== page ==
This will be included in a series of Blogs tentatively titled “David in Carroll Land” based on 4 decades of teaching at Carroll. I’ll be pulling them together using Mike Nelson’s newly improved WordPress Plugin Print My Blog Pro.
The deadline is approaching for participating in Jane Hart’s survey of Top Learning Tools. My nominations in a past year often reflected the tools I planned to use in a Research Seminar (PSY492) dealing with “Brain Fitness Training ” software.
- SurveyMonkey. Using SurveyMonkey I sent my 10 students a survey assessing their baseline familiarity with technology learning tools, their past research experience, and their career plans. I also use this tool in my consulting work with Schneider Consulting. Here are some of my earlier thoughts about SurveyMonkey.
- WordPress. I enjoy blogging, and I have found that my students can develop a love or respect for writing by being taught how to use this tool. Here is an example of some WordPress writing by two of my past research assistants.
- Diigo. The research that I do with students very much requires teamwork and sharing of information. I find Diigo a handy resource for sharing bookmarks and I am impressed at how it has improved across the years. I created for last year’s research course a Diigo group “Brain Fitness Training: Exploring the validity of claims about brain fitness software and brain training apps” and added 20 resources.
- SPSS. This is still the major data analysis software I use and teach. Mastery of it has helped my students get jobs and scholarships.
- ScreenFlow. I often have reason to make screencasts to supplement my teaching. My students and I often use this app or others like it (e.g. Camtasia, Capto) to create tutorials for other students.
- Quizlet. In some of my courses I have experimented with students’ developing their own tests to assess material that they need to memorize.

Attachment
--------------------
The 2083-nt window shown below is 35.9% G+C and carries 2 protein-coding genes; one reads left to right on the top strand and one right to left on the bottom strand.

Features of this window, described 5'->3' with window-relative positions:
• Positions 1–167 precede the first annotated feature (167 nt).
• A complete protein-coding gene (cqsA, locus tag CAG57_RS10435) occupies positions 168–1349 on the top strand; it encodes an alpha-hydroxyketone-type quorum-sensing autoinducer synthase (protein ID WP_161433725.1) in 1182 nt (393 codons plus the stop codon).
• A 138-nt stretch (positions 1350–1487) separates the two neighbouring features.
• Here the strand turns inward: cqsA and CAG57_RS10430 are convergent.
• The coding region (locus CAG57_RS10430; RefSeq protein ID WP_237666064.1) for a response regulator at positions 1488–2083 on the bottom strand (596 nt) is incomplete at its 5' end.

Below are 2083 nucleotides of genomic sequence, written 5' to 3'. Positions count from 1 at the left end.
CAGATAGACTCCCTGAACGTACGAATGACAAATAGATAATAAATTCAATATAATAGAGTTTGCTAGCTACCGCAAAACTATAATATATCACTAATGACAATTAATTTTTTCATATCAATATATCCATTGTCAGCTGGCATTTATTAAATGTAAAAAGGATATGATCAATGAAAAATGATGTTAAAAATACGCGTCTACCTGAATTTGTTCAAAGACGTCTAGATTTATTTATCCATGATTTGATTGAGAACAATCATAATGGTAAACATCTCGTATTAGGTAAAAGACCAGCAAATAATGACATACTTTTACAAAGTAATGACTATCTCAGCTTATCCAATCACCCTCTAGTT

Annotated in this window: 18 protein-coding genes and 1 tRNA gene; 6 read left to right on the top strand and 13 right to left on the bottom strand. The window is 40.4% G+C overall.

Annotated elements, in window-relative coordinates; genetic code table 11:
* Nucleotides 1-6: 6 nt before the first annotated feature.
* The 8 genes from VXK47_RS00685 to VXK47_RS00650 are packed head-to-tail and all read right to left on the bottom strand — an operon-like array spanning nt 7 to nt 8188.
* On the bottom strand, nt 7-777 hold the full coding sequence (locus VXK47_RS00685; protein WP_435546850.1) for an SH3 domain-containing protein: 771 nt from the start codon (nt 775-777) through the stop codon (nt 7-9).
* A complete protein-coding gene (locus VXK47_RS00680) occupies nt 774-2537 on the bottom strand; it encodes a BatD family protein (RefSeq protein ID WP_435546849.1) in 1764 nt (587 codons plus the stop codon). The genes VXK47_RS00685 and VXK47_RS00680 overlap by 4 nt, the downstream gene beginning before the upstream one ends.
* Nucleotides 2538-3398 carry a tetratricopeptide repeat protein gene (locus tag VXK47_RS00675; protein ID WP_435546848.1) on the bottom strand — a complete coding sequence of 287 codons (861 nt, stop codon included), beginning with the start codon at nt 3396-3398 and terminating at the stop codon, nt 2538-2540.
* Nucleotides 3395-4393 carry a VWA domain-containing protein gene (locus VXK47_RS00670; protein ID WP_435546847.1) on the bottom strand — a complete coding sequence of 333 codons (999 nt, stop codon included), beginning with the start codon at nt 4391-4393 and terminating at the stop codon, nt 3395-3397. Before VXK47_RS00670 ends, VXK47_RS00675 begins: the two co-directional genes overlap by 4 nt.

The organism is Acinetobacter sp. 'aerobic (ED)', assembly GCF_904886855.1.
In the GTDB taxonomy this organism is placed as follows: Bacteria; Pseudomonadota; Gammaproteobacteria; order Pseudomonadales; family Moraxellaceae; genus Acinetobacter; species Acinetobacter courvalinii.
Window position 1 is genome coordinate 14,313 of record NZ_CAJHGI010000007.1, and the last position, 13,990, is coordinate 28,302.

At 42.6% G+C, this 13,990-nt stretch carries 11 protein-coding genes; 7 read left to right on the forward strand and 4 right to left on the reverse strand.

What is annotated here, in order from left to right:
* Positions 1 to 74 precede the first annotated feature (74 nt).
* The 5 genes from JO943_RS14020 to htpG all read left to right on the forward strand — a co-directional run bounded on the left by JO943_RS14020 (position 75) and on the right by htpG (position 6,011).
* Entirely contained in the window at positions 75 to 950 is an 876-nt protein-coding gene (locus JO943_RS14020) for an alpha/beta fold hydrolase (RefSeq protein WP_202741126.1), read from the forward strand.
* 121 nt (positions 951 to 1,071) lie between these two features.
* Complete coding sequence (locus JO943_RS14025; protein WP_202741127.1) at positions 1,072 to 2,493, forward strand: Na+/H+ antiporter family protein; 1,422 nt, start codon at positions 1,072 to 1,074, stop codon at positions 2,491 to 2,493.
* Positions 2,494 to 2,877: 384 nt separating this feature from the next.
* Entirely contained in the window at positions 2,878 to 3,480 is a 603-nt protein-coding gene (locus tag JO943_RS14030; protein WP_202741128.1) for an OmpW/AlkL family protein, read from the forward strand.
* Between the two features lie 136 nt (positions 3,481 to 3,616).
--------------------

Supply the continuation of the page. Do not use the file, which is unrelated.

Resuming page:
- Google Drive. My students find this very useful for collaboration.
- Createspace. This is my current favorite tool for self-publication of books. Others I have explored include Lulu, Ibooks Author, and Pressbooks.
- Linkedin. Not all my students will (immediately) go on to graduate school. Therefore, I encourage them to become familiar with LinkedIn. I am very impressed at recent LinkedIn improvements.
- Skype. No doubt we shall need to communicate with other researchers throughout the country or the world (e.g. at the University College Groningen). Last year Skype proved invaluable in communicating with other researchers and my students.
Because I shall not be teaching the Research Seminar in the Fall due to lack of sufficient enrollment and because I shall be focusing so much of my time during my last academic year at Carroll on completing writing and publishing projects, my list of top tools will change. I’ll formally announce my list in early September but the five I see my using the most are WordPress, a screencasting tool, a self-publishing tool, LinkedIn, and the intelligence of my student assistants.